The Gastown Steam Clock, standing on the corner of Cambie and Water Streets, was designed and built by horologist Raymond L. Saunders who stated, “the world’s first steam powered clock has been created for the enjoyment of everyone.”  Live steam winds the weights and blows the whistles.  Handmade enameled copper dogwood flowers highlight the four clock dials.  A 24-karat gold plated frame surrounds the dials that glow at night.  The steam manifold for the five whistles sits on top of the dial cube.  The steam is supplied to this two-ton clock by the underground system of Central Heat Distributors Limited.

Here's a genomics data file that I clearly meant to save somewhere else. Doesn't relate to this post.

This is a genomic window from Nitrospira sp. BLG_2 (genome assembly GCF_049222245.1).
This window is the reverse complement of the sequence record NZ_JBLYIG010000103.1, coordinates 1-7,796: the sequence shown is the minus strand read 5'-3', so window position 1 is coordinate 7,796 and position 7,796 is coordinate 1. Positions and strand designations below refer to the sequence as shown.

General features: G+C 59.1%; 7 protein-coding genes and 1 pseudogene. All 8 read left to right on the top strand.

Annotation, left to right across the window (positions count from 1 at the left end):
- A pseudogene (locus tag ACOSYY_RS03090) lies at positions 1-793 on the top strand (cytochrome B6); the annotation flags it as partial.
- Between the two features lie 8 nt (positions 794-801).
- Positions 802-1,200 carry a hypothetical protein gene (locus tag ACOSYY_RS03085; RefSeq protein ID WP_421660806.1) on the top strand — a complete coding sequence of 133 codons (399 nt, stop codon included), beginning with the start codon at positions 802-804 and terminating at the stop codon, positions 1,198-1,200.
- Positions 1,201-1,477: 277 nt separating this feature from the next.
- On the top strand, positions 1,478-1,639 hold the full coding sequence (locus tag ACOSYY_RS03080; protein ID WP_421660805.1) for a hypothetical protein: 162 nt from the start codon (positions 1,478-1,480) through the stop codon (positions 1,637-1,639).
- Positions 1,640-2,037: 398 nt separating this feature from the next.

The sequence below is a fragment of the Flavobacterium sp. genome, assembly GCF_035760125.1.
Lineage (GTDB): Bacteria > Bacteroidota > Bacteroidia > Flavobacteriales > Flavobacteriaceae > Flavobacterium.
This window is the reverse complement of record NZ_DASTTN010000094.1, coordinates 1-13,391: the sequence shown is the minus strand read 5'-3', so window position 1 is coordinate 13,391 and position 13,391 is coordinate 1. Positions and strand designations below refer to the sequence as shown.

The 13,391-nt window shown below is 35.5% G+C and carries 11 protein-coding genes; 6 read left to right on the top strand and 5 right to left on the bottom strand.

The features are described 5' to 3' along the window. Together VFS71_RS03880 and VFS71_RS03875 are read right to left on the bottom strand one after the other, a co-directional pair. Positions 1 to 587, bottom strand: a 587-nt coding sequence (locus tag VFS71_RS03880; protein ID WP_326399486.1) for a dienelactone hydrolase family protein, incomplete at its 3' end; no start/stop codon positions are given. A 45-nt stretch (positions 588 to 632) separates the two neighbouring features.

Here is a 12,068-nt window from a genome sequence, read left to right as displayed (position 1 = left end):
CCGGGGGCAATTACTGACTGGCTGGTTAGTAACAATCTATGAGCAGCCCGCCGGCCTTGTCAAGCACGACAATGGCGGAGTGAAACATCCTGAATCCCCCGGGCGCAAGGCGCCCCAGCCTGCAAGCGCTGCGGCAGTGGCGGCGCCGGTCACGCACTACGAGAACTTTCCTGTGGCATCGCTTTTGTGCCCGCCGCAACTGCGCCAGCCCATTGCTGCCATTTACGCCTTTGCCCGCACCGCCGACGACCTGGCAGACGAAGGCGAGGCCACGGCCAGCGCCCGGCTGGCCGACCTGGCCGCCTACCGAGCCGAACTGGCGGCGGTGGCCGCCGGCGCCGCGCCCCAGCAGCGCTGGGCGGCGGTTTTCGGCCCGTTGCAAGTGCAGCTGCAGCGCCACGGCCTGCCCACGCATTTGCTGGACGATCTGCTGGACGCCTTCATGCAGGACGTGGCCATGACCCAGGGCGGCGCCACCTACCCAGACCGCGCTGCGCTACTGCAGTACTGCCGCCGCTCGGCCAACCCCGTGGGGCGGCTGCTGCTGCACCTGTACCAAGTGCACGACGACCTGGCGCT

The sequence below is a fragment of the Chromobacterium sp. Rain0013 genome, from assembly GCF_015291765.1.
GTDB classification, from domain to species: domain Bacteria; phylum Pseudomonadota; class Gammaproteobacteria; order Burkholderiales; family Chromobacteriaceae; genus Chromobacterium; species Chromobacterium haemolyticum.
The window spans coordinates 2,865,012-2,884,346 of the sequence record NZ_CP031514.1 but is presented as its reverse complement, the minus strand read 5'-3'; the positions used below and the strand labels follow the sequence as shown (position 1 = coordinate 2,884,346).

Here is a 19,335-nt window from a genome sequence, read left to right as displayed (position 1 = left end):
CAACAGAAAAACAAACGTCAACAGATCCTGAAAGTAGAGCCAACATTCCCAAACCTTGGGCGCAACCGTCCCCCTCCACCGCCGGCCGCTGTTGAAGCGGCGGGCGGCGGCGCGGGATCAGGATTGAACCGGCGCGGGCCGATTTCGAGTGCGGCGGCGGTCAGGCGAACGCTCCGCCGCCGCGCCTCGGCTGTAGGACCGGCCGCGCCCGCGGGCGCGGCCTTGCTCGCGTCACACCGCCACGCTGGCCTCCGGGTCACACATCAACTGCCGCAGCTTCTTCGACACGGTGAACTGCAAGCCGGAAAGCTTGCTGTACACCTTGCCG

So, pack up your bags and seek the time of your life.  To quote Nancy Reagan: “There’s a big, wonderful world out there for you. It belongs to you. It’s exciting and stimulating and rewarding. Don’t cheat yourselves out of this promise.”
JANET STEINBERG is an award-winning Travel Writer, and International Travel Consultant with THE TRAVEL AUTHORITY in Mariemont, Ohio.  She is
the winner of 46 national Travel Writing Awards.